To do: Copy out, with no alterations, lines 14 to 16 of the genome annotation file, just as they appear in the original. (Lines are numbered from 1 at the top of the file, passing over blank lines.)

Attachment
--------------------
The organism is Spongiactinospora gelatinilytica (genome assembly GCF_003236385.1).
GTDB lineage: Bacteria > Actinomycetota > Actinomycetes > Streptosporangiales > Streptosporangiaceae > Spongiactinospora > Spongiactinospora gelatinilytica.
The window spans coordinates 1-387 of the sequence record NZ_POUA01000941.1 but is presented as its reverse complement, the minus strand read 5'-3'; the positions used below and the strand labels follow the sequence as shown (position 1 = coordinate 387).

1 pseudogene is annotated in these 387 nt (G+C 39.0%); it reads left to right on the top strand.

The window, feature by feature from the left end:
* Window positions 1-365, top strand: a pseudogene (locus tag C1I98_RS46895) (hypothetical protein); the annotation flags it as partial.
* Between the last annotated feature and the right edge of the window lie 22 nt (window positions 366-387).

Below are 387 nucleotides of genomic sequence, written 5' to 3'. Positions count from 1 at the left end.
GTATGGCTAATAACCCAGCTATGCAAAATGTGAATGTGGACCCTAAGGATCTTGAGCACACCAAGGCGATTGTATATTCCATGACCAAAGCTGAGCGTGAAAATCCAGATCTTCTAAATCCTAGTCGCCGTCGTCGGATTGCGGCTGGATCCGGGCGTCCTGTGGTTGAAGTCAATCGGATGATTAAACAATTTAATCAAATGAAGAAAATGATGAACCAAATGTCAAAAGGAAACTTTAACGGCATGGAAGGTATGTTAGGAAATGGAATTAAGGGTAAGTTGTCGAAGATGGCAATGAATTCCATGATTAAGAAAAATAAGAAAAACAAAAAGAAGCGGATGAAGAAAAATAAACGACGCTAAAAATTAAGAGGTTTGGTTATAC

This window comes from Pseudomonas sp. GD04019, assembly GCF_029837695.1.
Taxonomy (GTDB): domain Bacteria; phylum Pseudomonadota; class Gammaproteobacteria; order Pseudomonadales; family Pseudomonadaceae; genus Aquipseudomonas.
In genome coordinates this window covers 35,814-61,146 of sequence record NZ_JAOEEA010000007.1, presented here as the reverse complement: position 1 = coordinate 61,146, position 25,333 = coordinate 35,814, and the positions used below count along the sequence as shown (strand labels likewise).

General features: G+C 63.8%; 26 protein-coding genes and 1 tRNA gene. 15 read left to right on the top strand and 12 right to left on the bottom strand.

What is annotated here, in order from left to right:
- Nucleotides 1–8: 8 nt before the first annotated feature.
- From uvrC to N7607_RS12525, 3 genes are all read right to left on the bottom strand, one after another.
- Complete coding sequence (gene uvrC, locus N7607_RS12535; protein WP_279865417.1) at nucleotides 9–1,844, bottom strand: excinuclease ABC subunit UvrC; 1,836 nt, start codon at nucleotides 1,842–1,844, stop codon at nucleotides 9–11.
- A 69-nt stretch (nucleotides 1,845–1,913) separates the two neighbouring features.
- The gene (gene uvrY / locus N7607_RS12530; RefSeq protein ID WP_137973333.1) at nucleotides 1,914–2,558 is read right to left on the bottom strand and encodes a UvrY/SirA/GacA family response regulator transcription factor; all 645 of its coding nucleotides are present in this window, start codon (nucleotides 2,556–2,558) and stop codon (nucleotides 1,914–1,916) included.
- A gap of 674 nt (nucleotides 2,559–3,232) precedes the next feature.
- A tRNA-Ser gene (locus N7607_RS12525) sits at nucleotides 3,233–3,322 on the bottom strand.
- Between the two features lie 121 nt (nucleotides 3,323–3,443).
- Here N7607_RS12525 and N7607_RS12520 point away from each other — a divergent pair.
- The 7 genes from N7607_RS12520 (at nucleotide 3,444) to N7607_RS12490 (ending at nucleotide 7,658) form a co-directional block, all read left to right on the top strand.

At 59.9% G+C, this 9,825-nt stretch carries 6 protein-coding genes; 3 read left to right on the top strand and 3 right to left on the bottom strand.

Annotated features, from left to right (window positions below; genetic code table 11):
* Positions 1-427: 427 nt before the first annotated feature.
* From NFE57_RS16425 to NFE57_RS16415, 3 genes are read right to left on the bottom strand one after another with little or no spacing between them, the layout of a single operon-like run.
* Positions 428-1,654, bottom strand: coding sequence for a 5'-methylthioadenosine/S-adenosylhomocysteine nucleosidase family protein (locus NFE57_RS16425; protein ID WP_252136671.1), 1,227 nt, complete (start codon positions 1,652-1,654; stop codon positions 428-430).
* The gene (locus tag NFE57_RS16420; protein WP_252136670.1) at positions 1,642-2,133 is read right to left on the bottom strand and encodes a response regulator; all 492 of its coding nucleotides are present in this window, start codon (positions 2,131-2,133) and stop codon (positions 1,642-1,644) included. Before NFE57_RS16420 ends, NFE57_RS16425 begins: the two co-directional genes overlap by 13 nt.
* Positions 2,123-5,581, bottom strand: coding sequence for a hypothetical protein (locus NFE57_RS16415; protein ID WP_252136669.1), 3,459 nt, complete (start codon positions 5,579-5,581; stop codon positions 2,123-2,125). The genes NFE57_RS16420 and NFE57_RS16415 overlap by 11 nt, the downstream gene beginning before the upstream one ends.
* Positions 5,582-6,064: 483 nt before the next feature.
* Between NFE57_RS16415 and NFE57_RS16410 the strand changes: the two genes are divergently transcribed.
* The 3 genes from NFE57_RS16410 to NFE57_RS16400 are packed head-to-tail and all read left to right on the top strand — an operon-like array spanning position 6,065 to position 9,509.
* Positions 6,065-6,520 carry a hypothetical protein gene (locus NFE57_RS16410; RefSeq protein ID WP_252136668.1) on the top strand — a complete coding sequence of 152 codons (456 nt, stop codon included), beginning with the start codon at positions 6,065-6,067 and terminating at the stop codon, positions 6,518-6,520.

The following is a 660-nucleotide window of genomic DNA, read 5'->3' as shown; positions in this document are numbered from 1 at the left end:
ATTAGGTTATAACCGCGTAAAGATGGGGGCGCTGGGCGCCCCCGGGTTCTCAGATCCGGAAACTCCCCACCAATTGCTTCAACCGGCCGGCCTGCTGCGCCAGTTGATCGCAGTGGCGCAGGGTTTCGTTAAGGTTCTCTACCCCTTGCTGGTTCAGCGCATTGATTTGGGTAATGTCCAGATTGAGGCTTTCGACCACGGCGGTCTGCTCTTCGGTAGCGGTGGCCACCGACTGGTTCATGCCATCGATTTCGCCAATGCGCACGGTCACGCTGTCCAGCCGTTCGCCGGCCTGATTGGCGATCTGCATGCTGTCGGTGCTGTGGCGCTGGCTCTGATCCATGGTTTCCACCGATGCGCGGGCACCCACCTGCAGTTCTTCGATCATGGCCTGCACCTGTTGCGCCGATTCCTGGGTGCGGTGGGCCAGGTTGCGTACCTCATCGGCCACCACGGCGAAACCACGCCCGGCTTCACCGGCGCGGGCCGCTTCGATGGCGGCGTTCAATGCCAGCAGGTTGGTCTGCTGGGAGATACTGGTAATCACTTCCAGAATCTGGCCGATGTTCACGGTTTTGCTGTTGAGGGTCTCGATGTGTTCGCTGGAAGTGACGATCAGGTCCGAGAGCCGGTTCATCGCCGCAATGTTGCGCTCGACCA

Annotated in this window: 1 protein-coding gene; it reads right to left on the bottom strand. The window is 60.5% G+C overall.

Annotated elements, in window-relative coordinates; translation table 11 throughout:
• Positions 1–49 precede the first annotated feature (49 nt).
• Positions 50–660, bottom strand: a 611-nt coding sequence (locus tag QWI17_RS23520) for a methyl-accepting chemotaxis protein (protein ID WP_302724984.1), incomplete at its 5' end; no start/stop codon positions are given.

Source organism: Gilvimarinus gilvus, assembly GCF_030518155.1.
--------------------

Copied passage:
What is annotated here, in order from left to right:
- Nucleotides 1–8: 8 nt before the first annotated feature.
- From uvrC to N7607_RS12525, 3 genes are all read right to left on the bottom strand, one after another.